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Some Bloggers Jump The Gun By Labeling iTunes 6.0.2 “Spyware”

Published January 11th, 2006

screenshot of new iTunes ministore

Boing Boing: iTunes update spies on your listening and sends it to Apple?

[Update: 1/19/06 Yes, Boing Boing's first take on the new iTunes ministore was to accuse Apple of foisting spyware on its customers. I originally called the author of that story an idiot... actually, a "paranoid idiot." I now admit to doing a little gun-jumping myself. Just goes to show how sensitive consumers are to perceived privacy transgressions--even a company with as good a record as Apple--and also how sensitive some idiots like me are to perceived unfair criticisms of Apple. As it played out, it turns out that Apple wasn't as sensitive to the privacy issue as it could have been, but they quickly made a few changes to make amends. And all is now well again in the land of Pod. :-) Boing Boing has since published an update that almost completely clears Apple.

Here, then is the rest of what I wrote on 1/11 in reaction to Boing Boing's original article, minus the name calling.]

iTunes is a web-based application that knows what you’ve played because you clicked on a store link. Duh. It’s like Amazon knowing you like printers because you looked at a few, or, in its very lame way, like Walmart’s recent foray into “enhanced” shopping by offering people who looked at Rev. King’s speech video the clearly “related” Planet of the Apes series. :-) Writer like this are either idiots or they’re being paid by Microsoft to keep an eye out for potential targets of Apple FUD. Everyone who’s checked into this clearly indicates that no network traffic is going from your machine to Apple’s, other than when you browse the music store or have the ministore open, which, of course, is on Apple’s servers to begin with. If I’m missing something, please enlighten me!

Just as a reminder, here is the definition of “spyware”:

Any type of software that transmits
information [to an external server] without the user’s knowledge.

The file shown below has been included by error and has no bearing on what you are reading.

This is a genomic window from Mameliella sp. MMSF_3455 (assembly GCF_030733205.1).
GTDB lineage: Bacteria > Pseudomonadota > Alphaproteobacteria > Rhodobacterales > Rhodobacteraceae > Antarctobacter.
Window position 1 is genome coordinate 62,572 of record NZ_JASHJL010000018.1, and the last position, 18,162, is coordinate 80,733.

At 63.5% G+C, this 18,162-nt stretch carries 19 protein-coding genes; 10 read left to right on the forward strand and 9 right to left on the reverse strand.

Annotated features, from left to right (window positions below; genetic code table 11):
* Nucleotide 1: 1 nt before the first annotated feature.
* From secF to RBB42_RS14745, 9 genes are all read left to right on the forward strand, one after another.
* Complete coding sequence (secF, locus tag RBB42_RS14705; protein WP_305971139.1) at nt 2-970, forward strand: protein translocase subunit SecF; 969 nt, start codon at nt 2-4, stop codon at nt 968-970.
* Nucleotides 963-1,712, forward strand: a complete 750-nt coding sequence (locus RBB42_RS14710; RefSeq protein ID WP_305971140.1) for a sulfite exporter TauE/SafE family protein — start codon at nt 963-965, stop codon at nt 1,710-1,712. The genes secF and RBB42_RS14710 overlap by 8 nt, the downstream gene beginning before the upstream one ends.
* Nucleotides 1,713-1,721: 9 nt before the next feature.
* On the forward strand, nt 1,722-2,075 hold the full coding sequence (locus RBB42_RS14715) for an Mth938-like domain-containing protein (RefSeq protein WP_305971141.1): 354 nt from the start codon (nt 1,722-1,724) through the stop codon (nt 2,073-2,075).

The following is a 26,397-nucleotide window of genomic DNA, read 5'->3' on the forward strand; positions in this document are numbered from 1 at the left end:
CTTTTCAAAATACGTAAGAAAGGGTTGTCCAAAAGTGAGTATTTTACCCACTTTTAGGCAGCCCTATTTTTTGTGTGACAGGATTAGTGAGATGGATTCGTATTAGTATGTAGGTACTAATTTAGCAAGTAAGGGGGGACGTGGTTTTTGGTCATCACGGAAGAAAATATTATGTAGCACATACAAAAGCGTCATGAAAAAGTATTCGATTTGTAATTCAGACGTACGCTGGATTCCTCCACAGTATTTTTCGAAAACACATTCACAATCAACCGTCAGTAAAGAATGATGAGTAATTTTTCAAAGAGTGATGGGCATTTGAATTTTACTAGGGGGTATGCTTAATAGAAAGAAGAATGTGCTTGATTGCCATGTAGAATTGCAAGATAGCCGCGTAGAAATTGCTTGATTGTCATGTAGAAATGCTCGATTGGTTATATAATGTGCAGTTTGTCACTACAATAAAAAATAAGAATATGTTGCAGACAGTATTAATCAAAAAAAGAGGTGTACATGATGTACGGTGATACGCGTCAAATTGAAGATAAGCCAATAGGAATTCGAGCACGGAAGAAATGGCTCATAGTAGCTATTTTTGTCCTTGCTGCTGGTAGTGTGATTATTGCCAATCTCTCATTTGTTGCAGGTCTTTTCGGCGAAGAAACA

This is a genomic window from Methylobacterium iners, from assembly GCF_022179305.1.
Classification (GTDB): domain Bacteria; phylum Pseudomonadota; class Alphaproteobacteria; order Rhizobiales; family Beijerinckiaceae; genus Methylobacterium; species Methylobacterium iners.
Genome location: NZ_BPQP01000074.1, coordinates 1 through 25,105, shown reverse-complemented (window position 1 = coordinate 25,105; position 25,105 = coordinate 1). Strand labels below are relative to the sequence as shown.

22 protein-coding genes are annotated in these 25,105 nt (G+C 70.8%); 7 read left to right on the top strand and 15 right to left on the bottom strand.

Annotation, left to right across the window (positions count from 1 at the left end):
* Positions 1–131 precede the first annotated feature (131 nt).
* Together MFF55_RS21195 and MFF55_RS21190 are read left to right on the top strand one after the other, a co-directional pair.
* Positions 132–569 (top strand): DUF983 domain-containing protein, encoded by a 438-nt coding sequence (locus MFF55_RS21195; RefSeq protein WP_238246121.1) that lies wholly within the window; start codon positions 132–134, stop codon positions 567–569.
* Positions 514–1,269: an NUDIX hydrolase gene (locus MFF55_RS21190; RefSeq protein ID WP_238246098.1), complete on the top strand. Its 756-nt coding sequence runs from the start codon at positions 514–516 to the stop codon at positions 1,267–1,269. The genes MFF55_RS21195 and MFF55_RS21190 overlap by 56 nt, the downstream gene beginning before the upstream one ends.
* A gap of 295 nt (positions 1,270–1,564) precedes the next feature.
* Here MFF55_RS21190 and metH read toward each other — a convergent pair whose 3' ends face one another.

The phrase “without the user’s knowledge” is key here. It appears that there was much irresponsible “jumping the gun” by reporting iTunes as behaving in this very objectionable manner. Read on…

[Update, later on 1/11/06 ...] OK, so I’ve done my own research into this new iTunes feature now, and my early suspicions were right on target. As much as some people would like to believe it, Apple has not “pulled a fast one” or “become Big Brother” or “foisted this on me” or any of the other b***hit people have been writing on the Apple discussion groups and elsewhere on the web today. What is it that makes people so suspicious of Apple here? Could it be, Microsoft’s behavior? As I’ve argued before, Microsoft is NOT (or should not be considered) the norm for how a technology company behaves. Microsoft is a horrible aberration that, through its huge success, has set some very low, new standards.

Apple is a profit-making venture, after all, so it’s not surprising that they would be trying to make money here. But the amazing negative reaction I’ve read from some squeaky wheels today is enough to make me very suspicious about who’s starting the bitching… and why. All it takes is a few minutes with the iTunes ministore to (a) realize that it can easily be turned off and (b) could actually provide some benefits to using iTunes.

You don’t have to venture far to find friends of mine who know how much I loathe advertising. Beer commercials on stock cars and life insurance companies on hockey players’ uniforms and feminine deoderant pads on buses are truly invasive and disturbing. But an application that shows me other music by the artist I happen to be listening to is hardly Big Brother at work. It’s got the same potential as that freeware, PearLyrics, and many similar freeware that’s sprung up this year, which try to find artwork and lyrics for the music you’re listening to.

Geez… Also, people seemed to be sure that Apple was pulling a Microsoft by continuing to evesdrop on our musical taste even after we closed the ministore. But a quick perusal of the Apple website today would clear that up for anyone who might be worried. Rather than getting all emotional and nasty, try using your thinking cap next time, and you would have found–as I did after one search from the Apple support site–this technical note, which, among other things, says plainly:

iTunes sends data about the song selected in your library to the iTunes Music Store to provide relevant recommendations. When the MiniStore is hidden, this data is not sent to the iTunes Music Store.

Come on people… Until Apple starts behaving like Microsoft, let’s continue to give them the benefit of the doubt that they aren’t. And let’s try to remember that iTunes is free software that provides us with the best digital jukebox anywhere, and aside from the music store (which you can easily avoid) has no advertising at all. There are plenty of targets for legitimate complaints about spyware… and there are many Windows users who are just dying to discover some that run on a Macintosh. Well, let me tell you, iTunes ain’t spyware!

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